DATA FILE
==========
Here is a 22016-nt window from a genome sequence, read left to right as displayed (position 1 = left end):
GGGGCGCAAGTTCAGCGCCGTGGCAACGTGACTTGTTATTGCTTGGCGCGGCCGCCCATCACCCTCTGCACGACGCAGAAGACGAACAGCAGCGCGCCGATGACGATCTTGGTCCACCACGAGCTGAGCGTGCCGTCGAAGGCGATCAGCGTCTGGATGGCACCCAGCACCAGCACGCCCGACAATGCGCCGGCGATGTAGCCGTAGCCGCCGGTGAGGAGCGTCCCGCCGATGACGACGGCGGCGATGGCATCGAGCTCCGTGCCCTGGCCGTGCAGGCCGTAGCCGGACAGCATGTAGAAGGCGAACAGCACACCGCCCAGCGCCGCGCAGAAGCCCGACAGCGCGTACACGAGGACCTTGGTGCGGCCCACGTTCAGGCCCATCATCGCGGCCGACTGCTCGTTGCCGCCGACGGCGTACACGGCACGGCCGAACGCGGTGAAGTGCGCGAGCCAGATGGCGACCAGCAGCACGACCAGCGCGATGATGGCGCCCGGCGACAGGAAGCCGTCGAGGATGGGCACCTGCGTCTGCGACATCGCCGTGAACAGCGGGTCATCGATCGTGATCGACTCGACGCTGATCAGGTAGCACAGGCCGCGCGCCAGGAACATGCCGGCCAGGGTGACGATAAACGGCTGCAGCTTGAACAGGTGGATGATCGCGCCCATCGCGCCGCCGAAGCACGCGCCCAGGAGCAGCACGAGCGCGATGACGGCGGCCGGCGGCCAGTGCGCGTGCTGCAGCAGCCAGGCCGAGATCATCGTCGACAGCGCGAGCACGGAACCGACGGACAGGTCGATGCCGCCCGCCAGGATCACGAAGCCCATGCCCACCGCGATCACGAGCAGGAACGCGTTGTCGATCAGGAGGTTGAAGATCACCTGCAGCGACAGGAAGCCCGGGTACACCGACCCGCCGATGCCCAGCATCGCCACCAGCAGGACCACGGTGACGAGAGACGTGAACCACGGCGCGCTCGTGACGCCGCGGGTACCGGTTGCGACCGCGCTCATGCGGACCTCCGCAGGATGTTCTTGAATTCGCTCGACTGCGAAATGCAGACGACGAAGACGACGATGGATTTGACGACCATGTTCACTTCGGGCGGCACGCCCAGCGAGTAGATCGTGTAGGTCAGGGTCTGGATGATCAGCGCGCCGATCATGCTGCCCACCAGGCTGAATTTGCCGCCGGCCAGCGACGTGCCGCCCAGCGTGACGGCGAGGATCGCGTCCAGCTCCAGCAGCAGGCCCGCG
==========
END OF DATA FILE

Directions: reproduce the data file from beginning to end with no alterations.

Here is a 22016-nt window from a genome sequence, read left to right as displayed (position 1 = left end):
GGGGCGCAAGTTCAGCGCCGTGGCAACGTGACTTGTTATTGCTTGGCGCGGCCGCCCATCACCCTCTGCACGACGCAGAAGACGAACAGCAGCGCGCCGATGACGATCTTGGTCCACCACGAGCTGAGCGTGCCGTCGAAGGCGATCAGCGTCTGGATGGCACCCAGCACCAGCACGCCCGACAATGCGCCGGCGATGTAGCCGTAGCCGCCGGTGAGGAGCGTCCCGCCGATGACGACGGCGGCGATGGCATCGAGCTCCGTGCCCTGGCCGTGCAGGCCGTAGCCGGACAGCATGTAGAAGGCGAACAGCACACCGCCCAGCGCCGCGCAGAAGCCCGACAGCGCGTACACGAGGACCTTGGTGCGGCCCACGTTCAGGCCCATCATCGCGGCCGACTGCTCGTTGCCGCCGACGGCGTACACGGCACGGCCGAACGCGGTGAAGTGCGCGAGCCAGATGGCGACCAGCAGCACGACCAGCGCGATGATGGCGCCCGGCGACAGGAAGCCGTCGAGGATGGGCACCTGCGTCTGCGACATCGCCGTGAACAGCGGGTCATCGATCGTGATCGACTCGACGCTGATCAGGTAGCACAGGCCGCGCGCCAGGAACATGCCGGCCAGGGTGACGATAAACGGCTGCAGCTTGAACAGGTGGATGATCGCGCCCATCGCGCCGCCGAAGCACGCGCCCAGGAGCAGCACGAGCGCGATGACGGCGGCCGGCGGCCAGTGCGCGTGCTGCAGCAGCCAGGCCGAGATCATCGTCGACAGCGCGAGCACGGAACCGACGGACAGGTCGATGCCGCCCGCCAGGATCACGAAGCCCATGCCCACCGCGATCACGAGCAGGAACGCGTTGTCGATCAGGAGGTTGAAGATCACCTGCAGCGACAGGAAGCCCGGGTACACCGACCCGCCGATGCCCAGCATCGCCACCAGCAGGACCACGGTGACGAGAGACGTGAACCACGGCGCGCTCGTGACGCCGCGGGTACCGGTTGCGACCGCGCTCATGCGGACCTCCGCAGGATGTTCTTGAATTCGCTCGACTGCGAAATGCAGACGACGAAGACGACGATGGATTTGACGACCATGTTCACTTCGGGCGGCACGCCCAGCGAGTAGATCGTGTAGGTCAGGGTCTGGATGATCAGCGCGCCGATCATGCTGCCCACCAGGCTGAATTTGCCGCCGGCCAGCGACGTGCCGCCCAGCGTGACGGCGAGGATCGCGTCCAGCTCCAGCAGCAGGCCCGCG